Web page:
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Richmond's Confederate Avenue now Laburnum Park Boulevard after City Council renaming

Richmond's Confederate Avenue now Laburnum Park Boulevard after City Council renaming

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Confederate Symbols

Confederate symbols abound in Richmond, including Confederate Avenue on the city’s North Side.

Pedestals are all that remain of Confederate monuments in Richmond, Va. Tues., July 14, 2020. Video by Alexa Welch Edlund/Times-Dispatch

Confederate Avenue, a stretch of four residential blocks in Richmond’s North Side, is now Laburnum Park Boulevard.

With most of the residents there supporting the change, the Richmond City Council unanimously approved the new name Monday.

The adoption of the new street names comes after the city took down nearly all of its Confederate monuments in July in response to racial justice protests and turmoil that roiled Richmond and other U.S. cities over the summer.

“We realize this won’t be earth-shattering or change systemic racism, but all of us can do something to create a more welcoming and inclusive community,” said Gwen Corley Creighton, a resident who worked with her neighbors to petition the city for the change. “This was one small thing we felt that we could do.”

Creighton said she and her neighbors have talked for several years about what it would take to change the name before initiating the process with the city last year. After feeling embarrassment and offense for too long, the residents ultimately brought it to the council, deciding that the name of their street should no longer pay homage to the city’s past as the capital of the Confederate States of America, she said.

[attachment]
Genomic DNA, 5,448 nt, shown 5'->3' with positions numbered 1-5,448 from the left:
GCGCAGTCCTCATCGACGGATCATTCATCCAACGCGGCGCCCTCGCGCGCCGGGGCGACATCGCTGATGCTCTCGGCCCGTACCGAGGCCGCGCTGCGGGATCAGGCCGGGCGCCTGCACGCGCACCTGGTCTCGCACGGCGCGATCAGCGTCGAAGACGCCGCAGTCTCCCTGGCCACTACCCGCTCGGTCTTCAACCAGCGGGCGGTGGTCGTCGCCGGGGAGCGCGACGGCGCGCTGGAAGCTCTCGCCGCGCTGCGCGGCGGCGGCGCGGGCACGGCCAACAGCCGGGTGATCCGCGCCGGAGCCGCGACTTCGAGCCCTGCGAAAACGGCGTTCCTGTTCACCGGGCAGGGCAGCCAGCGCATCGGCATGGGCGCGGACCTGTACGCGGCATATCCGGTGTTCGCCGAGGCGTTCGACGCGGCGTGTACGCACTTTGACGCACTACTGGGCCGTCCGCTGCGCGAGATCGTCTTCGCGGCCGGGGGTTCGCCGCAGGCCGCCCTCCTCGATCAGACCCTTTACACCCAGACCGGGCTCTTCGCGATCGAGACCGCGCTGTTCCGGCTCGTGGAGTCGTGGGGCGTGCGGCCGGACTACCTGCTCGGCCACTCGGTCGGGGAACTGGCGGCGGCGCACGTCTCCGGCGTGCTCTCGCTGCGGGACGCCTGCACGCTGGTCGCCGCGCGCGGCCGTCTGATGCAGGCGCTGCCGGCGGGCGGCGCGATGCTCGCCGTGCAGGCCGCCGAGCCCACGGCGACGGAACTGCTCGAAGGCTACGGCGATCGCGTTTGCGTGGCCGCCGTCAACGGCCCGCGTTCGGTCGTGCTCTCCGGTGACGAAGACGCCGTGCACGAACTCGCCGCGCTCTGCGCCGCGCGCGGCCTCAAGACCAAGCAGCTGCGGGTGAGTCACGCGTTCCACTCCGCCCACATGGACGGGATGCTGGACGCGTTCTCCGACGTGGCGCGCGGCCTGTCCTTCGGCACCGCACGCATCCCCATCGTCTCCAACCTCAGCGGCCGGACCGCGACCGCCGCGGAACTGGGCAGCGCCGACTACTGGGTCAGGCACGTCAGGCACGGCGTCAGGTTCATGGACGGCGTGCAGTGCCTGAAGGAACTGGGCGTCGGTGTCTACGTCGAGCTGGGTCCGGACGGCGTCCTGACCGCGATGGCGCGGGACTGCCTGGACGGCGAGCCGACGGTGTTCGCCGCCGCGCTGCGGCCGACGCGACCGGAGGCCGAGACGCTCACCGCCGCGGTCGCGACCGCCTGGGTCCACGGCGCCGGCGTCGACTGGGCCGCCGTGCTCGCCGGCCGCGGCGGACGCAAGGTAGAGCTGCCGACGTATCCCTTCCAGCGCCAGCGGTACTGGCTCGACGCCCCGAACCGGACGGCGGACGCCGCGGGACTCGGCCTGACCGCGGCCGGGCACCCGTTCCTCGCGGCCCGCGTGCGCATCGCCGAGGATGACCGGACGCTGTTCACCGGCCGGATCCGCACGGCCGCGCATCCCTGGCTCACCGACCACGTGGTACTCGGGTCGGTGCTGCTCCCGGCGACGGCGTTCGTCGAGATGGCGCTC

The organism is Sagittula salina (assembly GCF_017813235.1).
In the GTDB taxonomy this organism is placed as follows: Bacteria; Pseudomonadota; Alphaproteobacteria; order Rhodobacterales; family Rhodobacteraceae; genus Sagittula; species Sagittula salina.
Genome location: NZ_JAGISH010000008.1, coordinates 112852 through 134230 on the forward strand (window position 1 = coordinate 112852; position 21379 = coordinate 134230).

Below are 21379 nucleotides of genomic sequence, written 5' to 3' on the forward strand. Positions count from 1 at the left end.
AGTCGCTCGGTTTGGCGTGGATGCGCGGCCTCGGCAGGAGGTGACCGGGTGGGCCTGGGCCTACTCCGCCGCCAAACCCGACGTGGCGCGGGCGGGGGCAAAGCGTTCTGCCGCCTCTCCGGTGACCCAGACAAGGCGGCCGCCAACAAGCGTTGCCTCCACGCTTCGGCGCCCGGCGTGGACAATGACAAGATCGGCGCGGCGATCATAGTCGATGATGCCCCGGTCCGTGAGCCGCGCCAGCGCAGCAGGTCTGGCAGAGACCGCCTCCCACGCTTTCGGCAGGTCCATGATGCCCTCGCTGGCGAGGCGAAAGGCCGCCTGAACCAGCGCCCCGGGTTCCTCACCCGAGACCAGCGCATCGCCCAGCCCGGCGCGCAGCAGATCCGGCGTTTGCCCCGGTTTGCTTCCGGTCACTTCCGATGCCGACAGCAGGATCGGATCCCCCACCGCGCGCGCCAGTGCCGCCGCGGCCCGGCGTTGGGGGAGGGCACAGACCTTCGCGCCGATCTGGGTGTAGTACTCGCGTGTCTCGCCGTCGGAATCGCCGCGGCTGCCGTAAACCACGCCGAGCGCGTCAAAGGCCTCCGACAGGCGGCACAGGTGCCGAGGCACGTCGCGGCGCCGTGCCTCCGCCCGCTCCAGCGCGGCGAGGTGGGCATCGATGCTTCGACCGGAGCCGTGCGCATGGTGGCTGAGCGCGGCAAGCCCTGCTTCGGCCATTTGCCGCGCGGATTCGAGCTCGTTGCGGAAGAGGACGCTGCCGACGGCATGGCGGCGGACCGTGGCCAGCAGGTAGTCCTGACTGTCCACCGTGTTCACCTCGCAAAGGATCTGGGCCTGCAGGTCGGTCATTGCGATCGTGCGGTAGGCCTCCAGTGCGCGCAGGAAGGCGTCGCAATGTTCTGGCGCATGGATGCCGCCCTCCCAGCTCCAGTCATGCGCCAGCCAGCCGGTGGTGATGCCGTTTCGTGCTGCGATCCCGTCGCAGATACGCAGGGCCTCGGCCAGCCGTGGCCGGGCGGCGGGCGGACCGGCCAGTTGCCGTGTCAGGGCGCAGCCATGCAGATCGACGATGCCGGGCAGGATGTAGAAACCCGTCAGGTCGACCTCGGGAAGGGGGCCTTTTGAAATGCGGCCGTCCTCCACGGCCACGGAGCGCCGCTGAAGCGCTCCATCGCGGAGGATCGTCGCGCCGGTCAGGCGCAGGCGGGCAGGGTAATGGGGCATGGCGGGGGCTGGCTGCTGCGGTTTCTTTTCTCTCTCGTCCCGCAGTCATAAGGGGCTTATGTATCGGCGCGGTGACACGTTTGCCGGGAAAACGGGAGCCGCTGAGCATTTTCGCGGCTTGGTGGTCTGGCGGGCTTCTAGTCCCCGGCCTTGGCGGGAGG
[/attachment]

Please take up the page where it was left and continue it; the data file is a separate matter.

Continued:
Council members Kim Gray and Chris Hilbert, the sponsors of the ordinance, commended the community, with Hilbert calling Creighton “a model citizen.” Gray said the process was an example of peacefully moving the city forward in a “more positive and inclusive direction.”

Surveys conducted by the community over the summer found that 75% of the street’s 60 households supported the change. Creighton said she thinks this summer’s protests over the killing of George Floyd by Minneapolis police in May swayed some who had been hesitant to back the request.

A majority of the community in a subsequent ranked-choice survey elected for Laburnum Park Boulevard over 10 other names. The new name reflects the street’s central position between Brook and Hermitage roads in its namesake historic district.

Sen. Tim Kaine, D-Va., a former Richmond mayor who lives on Laburnum Park Boulevard with his wife, Anne Holton, supported the change as well.

“I am very happy with the council’s action renaming the street where I’ve lived for 28 years,” he said. “Anne and I particularly appreciate the respectful dialogue led by neighborhood leaders to reach the decision that a new name was necessary.”

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